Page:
Share: Share this article on Twitter Share this article on Facebook

What Role Does the Black Box Play in a Truck Accident Case?

Written by™

What Role Does the Black Box Play in a Truck Accident Case?

Written by™


Ask A Lawyer

An ECM (electronic control module) or EDR (event data recorder) are often referred to as black boxes; some people might be familiar with the idea of black boxes installed in airplanes. However, most modern semi-trucks and 18-wheelers have a black box installed in the cab of the truck as well. This module records important data about how fast the truck is going, in what conditions, as well as when it starts and stops.

This unit also records how a driver is responding throughout their drive, including before, during, and after a collision. This coupled with the fact that trucking companies have been known to be resistant to volunteering the truth is why black boxes play such an important role in truck accident cases. A black box collected from a truck accident may contain information including how many RPMs the engine was running at, whether the brake was being utilized at the time of the accident, and even whether or not the driver was wearing their seatbelt. This goes a long way in reconstructing when and how an accident occurred.

The black box is vital to understanding how a truck accident came about.

Just like with airplanes, the black box contains important information about what was going on with both the vehicle and the operator during travel, right up to the moments before and after the crash. Unlike driving logs which can be falsified, the black box contains unbiased data that a truck accident expert can use to recreate events leading up to the accident. Unfortunately, the average person involved in any kind of collision with a large truck is unlikely to get a hold of the black box, much less figure out how to interpret the data therein.

It usually takes an attorney to get possession of the black box.

Trucking companies have been known to avoid surrendering certain evidence which could cast them or their drivers in a bad light, particularly after an accident. This can result in evidence spoliation, or the intentional destruction or concealment of important information which could reveal when, where, and how an accident occurred, and who was primarily at fault. However, an attorney can request a legal order requiring trucking companies to surrender this and other evidence for the purposes of investigating the accident. Other evidence that may be useful in a truck accident case includes pictures of both vehicles from the scene, witness testimonies, the truck driver’s official logbook, driving records, and more.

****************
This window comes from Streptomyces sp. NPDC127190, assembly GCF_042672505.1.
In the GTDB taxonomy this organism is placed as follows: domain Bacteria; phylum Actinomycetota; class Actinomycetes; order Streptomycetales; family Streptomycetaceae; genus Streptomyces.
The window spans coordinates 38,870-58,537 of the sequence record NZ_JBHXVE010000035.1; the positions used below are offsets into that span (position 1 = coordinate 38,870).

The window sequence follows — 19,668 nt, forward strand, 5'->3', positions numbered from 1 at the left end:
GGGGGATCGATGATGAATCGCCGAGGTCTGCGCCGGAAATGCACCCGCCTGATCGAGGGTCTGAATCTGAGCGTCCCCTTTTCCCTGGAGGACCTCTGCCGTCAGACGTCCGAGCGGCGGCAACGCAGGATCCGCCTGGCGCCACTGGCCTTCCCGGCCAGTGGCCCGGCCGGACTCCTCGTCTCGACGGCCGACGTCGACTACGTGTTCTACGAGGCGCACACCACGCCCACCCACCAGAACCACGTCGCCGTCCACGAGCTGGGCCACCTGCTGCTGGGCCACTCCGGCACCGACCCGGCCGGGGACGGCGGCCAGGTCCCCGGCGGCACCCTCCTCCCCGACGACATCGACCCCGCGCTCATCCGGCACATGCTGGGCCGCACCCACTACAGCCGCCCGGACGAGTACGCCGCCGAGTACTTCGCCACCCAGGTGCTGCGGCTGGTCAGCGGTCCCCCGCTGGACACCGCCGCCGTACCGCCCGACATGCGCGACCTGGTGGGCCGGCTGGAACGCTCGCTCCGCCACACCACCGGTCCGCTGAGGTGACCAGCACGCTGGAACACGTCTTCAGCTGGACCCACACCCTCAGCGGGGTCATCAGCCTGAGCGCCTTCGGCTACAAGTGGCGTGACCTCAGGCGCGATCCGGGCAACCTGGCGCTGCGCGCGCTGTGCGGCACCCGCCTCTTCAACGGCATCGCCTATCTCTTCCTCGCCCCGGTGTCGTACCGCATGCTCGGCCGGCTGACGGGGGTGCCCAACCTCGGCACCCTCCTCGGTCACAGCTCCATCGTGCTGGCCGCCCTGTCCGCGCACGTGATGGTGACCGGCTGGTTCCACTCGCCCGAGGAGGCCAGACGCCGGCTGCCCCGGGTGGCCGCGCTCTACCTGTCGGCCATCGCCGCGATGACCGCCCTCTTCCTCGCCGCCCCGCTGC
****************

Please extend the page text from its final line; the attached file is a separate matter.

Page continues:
The good news is that most truck accident lawyers offer free consultations and work on a contingency fee basis, which means clients don’t pay for their legal services unless they win the case. This allows a plaintiff injured in a truck accident to focus on healing and recovery while an experienced attorney tracks down the necessary evidence and puts their case together to seek justice. Truck accident attorneys also have access to expert resources who know how to download and interpret the data contained in a black box, further saving their clients the time, money, and hassle of trying to hire reputable experts on their own.

To learn more about black boxes and their role in truck accidents, or for help filing a claim, reach out to a truck accident attorney as soon as possible.

Legal Disclaimer: This website is for informational purposes only. Use of this website does not constitute an attorney-client relationship. Information entered on this website is not confidential. This website has paid attorney advertising. Anyone choosing a lawyer must do their own independent research. By using this website, you agree to our additional Terms and Conditions and Privacy Policy.